‘Biden had a bad day’: Team Trump slams Dem nominee over series of gaffes

Democratic presidential nominee Joe Biden has fueled speculation throughout the 2020 election cycle that his frequent gaffes and misstatements are evidence of an underlying decline in his cognitive functions.

Unfortunately for his campaign, Monday provided a series of examples that President Donald Trump and his team were able to use in furthering the narrative that he is unfit to lead the country, as reported by CNS News.

“Nearly two years before Biden was elected”

Tim Murtaugh, communications director for the Trump 2020 campaign, set the stage on Monday with a tweet providing a “recap” of no less than five inauspicious remarks from a single day of Biden on the trail.

“Today has been a bad day for Biden,” Murtaugh wrote.

His post expanded on a video that appears to show the former vice president confuse one Senate Democrats who served during his early days on Capitol Hill with another.

“Biden’s now confusing Ted Kennedy with Robert Byrd,” wrote Zach Parkinson, another Trump campaign spokesman. “Biden says he used Kennedy’s Whip office to interview staff after he was elected in 1972. But it was Robert Byrd’s office he used – Kennedy was ousted as whip a nearly two years before Biden was elected.”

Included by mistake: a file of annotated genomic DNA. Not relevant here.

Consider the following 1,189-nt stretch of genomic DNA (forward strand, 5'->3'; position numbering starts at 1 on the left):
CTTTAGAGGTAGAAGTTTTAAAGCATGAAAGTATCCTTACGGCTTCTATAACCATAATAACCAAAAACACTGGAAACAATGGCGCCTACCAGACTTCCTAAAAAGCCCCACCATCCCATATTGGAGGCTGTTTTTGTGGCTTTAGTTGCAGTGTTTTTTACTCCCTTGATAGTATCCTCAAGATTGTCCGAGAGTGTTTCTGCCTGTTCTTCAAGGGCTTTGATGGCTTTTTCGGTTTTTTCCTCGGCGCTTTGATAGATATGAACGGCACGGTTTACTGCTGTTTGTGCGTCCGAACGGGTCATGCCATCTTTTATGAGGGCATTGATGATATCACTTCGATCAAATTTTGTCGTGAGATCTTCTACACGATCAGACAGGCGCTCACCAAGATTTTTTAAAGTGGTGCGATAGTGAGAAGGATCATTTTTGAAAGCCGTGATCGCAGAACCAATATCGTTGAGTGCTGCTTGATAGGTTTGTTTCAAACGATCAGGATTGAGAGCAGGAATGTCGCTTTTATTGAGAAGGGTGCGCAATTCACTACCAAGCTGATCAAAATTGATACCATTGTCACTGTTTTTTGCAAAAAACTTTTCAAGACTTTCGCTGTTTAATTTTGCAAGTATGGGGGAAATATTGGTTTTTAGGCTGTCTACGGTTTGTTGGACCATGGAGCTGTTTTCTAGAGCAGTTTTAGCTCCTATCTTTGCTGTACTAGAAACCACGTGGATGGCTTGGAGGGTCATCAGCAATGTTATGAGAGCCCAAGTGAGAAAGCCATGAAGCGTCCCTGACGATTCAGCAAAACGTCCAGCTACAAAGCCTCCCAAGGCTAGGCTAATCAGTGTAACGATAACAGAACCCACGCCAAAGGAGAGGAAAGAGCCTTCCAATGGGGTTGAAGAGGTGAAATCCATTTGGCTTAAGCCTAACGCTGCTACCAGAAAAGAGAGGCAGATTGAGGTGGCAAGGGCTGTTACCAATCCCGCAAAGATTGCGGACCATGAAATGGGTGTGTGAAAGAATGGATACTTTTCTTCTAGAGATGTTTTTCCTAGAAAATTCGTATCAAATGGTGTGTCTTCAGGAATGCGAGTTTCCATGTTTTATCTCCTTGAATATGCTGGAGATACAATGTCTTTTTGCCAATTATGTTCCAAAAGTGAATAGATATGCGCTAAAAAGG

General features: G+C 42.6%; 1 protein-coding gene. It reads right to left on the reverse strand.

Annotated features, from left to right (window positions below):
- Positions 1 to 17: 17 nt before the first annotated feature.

“He didn’t know what state he was in”

Murtaugh went on to cite several other gaffes from the same day, including when he mistakenly told a group in Ohio that he was in Pennsylvania, claimed he was running for a Senate seat instead of the White House, and directed supporters “to a nonexistent website.”

Biden also attracted negative attention for appearing to forget the name of 2012 GOP presidential nominee Mitt Romney.

Trump got in on the opprobrium during a rally on Monday evening in Sanford, Florida.

“Biden had a bad day,” he told the crowd. “He forgot Mitt Romney’s name. He didn’t know what state he was in, and he said, today he’s a proud Democrat running for the U.S. Senate.”

The president concluded by highlighting a perceived double standard in the mainstream media’s coverage of the two campaigns: “If I ever had a day like he had today, they’d say, ‘It’s over. It’s over.'”

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